Much Fall Of Blood — Snippet 24

Chapter 14

Elizabeth Bartholdy was in a towering rage. Whip in hand she stood astride the dwarf’s recumbent body. “You fool! How could you let him escape?”

Ficzko whimpered.

“Answer me!” she shrieked. But he was beyond answering anyone. The only footman that remained cowered back against the wall. The others had all set off on foot after the horses. The remaining footman looked as if he would very much like to join them.

As abruptly as Elizabeth had lost her temper, she recovered it. She turned to the footman. “Put him in the carriage.”

Gingerly he picked the small man up.

“On the floor, not on the seat,” she said. “Then go and procure me a private chamber in that inn. I will need nine candles.” She did not explain what she would need the candles for. But then, as he had been in her service for some years, he could probably guess.

In truth, she was more furious with herself than she was with her little henchman. She had heard them playing their vile music in Buda. They masked themselves well by pretending to be gypsies, but she knew them for what they were. She should have realized that it was some kind of spell. A summoning of some sort.

Why had he been so proof against her magics? He had seemed the simplest of men, yet somehow he had resisted her. That was extremely unusual. She had not wished to use the full force of her powers on him. But next time… Next time, she would bind him. Both with physical chains and with the spells of binding, of lust, and of her other strengths, pain and blood. Now she must perform workings in order to track him.

The footman returned. “The chamber has been prepared for you, My Lady. I could only get you tallow dips. This is a poor place. It is all they had.”

She tossed the whip back inside the carriage. She was aware of watching eyes peeping around the coarse drapes. They would have watched her beat the dwarf. They would suspect what she was going to do in that chamber, and they would perhaps balk at her demand for a suitable sacrifice. She cared little for their knowledge of her activities. Such small and poor folk could do nothing to her. Yes, her activities here would feed rumor, but that already existed. She had the power and the influence to override any consequences it might cause — and the rumors also sent her recruits.

She reached into the carriage. A little blood would do for a minor working. She would just have to summon a suitable sacrifice. She drew her hand across Ficzko’s back, which came back sufficiently red. She muttered a minor cantrip. That would keep him loyal, despite the beating. The dwarf was useful to her. He was one of her oldest cohorts, entrapped by desperate feelings of inadequacy both about his size and his sexual prowess. He had been a willing and, indeed, an eager participant in her activities. He enjoyed the power. Perhaps that came from being so small.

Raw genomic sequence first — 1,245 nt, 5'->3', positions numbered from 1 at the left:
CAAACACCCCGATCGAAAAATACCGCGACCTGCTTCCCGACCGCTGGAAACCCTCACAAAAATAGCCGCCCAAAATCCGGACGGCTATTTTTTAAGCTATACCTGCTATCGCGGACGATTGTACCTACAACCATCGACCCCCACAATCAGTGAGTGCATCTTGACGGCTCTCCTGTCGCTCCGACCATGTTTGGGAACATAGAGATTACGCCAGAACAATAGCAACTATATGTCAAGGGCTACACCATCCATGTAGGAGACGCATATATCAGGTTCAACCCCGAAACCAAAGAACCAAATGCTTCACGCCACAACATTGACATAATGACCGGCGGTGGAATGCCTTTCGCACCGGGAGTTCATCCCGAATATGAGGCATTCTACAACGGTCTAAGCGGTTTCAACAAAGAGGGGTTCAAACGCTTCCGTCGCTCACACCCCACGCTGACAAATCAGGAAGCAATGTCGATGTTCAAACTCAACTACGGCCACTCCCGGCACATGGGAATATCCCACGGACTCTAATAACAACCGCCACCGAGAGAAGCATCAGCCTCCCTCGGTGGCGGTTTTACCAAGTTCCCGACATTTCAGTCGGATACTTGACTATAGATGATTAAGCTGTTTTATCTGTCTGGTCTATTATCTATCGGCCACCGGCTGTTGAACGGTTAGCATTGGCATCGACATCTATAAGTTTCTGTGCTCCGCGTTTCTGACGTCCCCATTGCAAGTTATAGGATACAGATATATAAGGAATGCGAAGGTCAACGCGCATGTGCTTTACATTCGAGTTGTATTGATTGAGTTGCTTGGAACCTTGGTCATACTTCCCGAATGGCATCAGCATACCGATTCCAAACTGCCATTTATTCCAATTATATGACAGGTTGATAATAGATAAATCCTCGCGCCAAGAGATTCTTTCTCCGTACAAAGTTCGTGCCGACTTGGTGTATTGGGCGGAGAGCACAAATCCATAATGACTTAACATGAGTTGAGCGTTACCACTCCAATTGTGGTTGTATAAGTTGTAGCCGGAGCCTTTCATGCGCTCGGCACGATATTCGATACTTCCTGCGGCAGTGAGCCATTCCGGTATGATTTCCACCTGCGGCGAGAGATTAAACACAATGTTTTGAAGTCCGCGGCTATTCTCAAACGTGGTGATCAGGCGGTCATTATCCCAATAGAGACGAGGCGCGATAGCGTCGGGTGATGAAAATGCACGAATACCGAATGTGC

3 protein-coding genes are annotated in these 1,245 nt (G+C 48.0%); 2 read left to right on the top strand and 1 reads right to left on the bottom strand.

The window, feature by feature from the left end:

In her other hand, she took the cushion that Vlad had been leaning on. An item of clothing would have been better, but she had to make do with what was available. Then she went inside to the low-beamed room and drew the drapes. She had no need of light to set up the circle of tallow dips, and to prepare to call the inn’s cat. She stationed the footman at the door. She could open a window for the victim.

Later, while she washed her hands in the basin she had had the footmen fetch — the little brute had scratched her — she pondered the information that she had gathered. The direction scarcely surprised her. The distance did. And so did the fleeting image of a vast gray wolf. It occurred to her then, that they too had betrayed themselves. She had hoped — indeed all of Count Mindaug’s researches had led her to believe — that Vlad would be the perfect bait for the ancient creature that she wished to entrap. If anything, the changers had proved that. Now all she had to do was to catch him and hold him. It was a game of cat — she looked at the body of the sacrificial animal — and mouse. She would enjoy that. And she might even enjoy playing with the little mouse for a while.

They were games that she had had more practice at than anyone else. She had had more time to perfect them. Her hands crooked briefly into claws. Yes, she would enjoy playing with them and she would make the game last; tease them with pain and with hope, even though they had no chance of escape. As for the lupines and their powers, she must get Count Mindaug to research the problem. He had managed to bring the greater part of his extensive library with him. Elizabeth had always disliked books, preferring to follow her researches with assistance from the bargain that she had made, but she would acknowledge that there was value hidden in those dusty tomes. She just preferred someone else to extract it.

Unlike Count Mindaug, she could think of nothing more dull than that vast repository in Alexandria although it did sound as if she would enjoy the rest of that city. One day she might even go and visit the fabled jewel of the Nile delta. Later, when she had finished this current business.